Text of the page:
Scientists have moved extremely fast. We already have several COVID-19 vaccines just around the corner. But developing is one problem, producing and distributing it is another. Even then, you have to still consider whether people will actually take it.
Still, not everyone seems confident about the new vaccine, especially older-adults, one of the highest-priority groups to receive the vaccine, according to a new survey in the United States.
The University of Michigan asked a national sample of 1,556 adults age 50-80 about their interest in and opinions on the flu vaccine and a future COVID-19 vaccine as part of its National Poll on Healthy Aging. About 58% of those surveyed said they are somewhat or very likely to get vaccinated to prevent COVID-19.
But when researchers asked the participants if they would take it as soon as possible, the picture became more concerning. Up to 20% said they would want to get vaccinated right away when vaccines become available and another 46% said they would rather wait for others to get vaccinated first before doing it themselves.
“Effective vaccines will be crucial to getting this pandemic under control and preventing serious illness and death from COVID-19, especially among people over 50 and those with underlying health issues,” said Preeti Malani, the poll’s director. “Our findings point to a strong need to communicate effectively and transparently.”
Interest in getting a COVID-19 vaccine was higher among those aged 65–80 compared with those 50–64 (63% vs. 54%), for men compared with women (64% vs. 52%), and Whites compared with Hispanics and Blacks (63% vs. 51% vs. 40%). Those living with others or with more education were also more likely to get vaccinated.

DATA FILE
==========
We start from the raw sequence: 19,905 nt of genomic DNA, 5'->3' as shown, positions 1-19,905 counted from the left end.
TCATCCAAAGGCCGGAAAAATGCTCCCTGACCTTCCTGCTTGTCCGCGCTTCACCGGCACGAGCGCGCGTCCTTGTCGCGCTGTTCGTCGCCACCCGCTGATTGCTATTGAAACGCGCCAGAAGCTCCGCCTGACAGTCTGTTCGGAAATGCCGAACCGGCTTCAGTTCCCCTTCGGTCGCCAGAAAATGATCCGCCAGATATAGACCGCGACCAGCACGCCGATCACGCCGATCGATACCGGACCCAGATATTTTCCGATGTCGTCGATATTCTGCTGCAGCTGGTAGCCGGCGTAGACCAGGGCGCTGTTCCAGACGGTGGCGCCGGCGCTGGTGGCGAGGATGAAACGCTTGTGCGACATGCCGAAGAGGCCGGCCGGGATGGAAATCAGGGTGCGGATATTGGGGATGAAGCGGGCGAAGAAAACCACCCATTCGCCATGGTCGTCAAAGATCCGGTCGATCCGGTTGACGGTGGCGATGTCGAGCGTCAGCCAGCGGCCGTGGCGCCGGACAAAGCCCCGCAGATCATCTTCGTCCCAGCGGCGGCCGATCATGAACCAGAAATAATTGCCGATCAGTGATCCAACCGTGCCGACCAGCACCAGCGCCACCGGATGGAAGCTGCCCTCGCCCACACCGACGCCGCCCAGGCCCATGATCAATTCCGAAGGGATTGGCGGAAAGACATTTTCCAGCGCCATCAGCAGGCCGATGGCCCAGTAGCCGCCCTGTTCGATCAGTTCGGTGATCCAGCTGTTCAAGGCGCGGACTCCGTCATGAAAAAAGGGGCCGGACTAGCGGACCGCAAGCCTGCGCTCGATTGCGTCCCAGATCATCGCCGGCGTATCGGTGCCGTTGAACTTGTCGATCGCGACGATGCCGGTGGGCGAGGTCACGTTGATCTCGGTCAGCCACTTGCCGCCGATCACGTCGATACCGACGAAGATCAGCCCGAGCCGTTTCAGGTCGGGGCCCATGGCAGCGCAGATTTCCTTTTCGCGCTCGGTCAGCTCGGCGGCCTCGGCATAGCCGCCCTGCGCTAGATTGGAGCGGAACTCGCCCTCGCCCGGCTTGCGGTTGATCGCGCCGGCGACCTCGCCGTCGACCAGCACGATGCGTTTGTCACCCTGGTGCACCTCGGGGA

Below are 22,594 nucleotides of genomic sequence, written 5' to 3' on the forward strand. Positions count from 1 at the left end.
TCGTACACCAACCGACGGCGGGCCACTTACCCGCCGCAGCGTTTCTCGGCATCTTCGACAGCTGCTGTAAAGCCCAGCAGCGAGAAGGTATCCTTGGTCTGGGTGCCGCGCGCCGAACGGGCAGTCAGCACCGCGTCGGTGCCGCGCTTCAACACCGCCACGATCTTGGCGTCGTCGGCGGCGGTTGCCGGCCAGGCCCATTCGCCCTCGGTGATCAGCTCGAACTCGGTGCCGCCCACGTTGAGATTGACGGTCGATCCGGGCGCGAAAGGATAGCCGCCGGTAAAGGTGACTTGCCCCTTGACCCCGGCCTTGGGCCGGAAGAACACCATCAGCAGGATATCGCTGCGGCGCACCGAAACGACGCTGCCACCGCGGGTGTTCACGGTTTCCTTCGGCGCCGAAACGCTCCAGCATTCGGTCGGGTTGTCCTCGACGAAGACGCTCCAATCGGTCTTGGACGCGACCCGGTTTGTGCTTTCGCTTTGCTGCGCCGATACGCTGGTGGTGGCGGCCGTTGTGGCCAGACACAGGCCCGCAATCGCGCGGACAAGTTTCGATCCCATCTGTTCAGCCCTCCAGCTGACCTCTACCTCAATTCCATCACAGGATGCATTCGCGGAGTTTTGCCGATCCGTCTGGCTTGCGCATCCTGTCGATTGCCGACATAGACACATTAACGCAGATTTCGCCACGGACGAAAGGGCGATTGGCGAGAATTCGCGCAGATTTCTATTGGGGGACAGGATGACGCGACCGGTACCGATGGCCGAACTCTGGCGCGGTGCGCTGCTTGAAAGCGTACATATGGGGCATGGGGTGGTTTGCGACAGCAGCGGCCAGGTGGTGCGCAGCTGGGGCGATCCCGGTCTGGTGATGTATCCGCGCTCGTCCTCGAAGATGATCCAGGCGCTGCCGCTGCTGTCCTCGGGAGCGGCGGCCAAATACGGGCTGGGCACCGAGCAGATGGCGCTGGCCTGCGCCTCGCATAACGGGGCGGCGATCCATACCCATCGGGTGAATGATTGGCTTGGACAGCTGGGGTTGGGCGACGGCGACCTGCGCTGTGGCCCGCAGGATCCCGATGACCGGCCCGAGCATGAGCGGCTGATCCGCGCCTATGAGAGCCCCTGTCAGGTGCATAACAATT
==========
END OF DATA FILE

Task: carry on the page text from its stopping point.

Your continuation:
The survey also showed that most people are feeling the surge in infections. Half of adults age said they personally knew someone who had COVID-19, and 2% reported having had it themselves. One in five older adults indicated they personally knew someone who died from COVID-19. The likelihood of getting a COVID-19 vaccine did not differ based on whether respondents knew someone who had COVID-19.
In deciding whether to get a COVID-19 vaccine, older adults rated the following as very important:
- how well it works (80%);
- their own research (56%);
- if it was recommended by their doctor (52%), public health officials (42%), or family and friends (13%).
- cost (30%).
Three in five older adults strongly agreed that people who are high risk should be given priority to get a COVID-19 vaccine. Nearly half strongly agreed that they are worried about the safety of a vaccine that is developed quickly. About one in four said they would be willing to be in a clinical trial to test a COVID-19 vaccine.
About two in three older adults indicated they received a flu shot last flu season. Seven in ten either received one since August 2020 or intended to get one this flu season (38%). Nearly half of adults age 50–80 believed that getting a flu vaccine is more important this year compared to other years and 44% said it is just as important.
“Any coronavirus vaccine must be FDA-authorized or approved, safe, effective, and accessible. Once vaccines are available, it will be important for Americans to talk to their providers to understand which vaccine is best for them and make an informed choice,” said Alison Bryant, senior vice president of research for AARP.
The National Poll on Healthy Aging results are based on responses from a nationally representative sample of 1,556 adults aged 50 to 80 who answered a wide range of questions online. Questions were written, and data interpreted and compiled, by the IHPI team. The full report can be accessed here.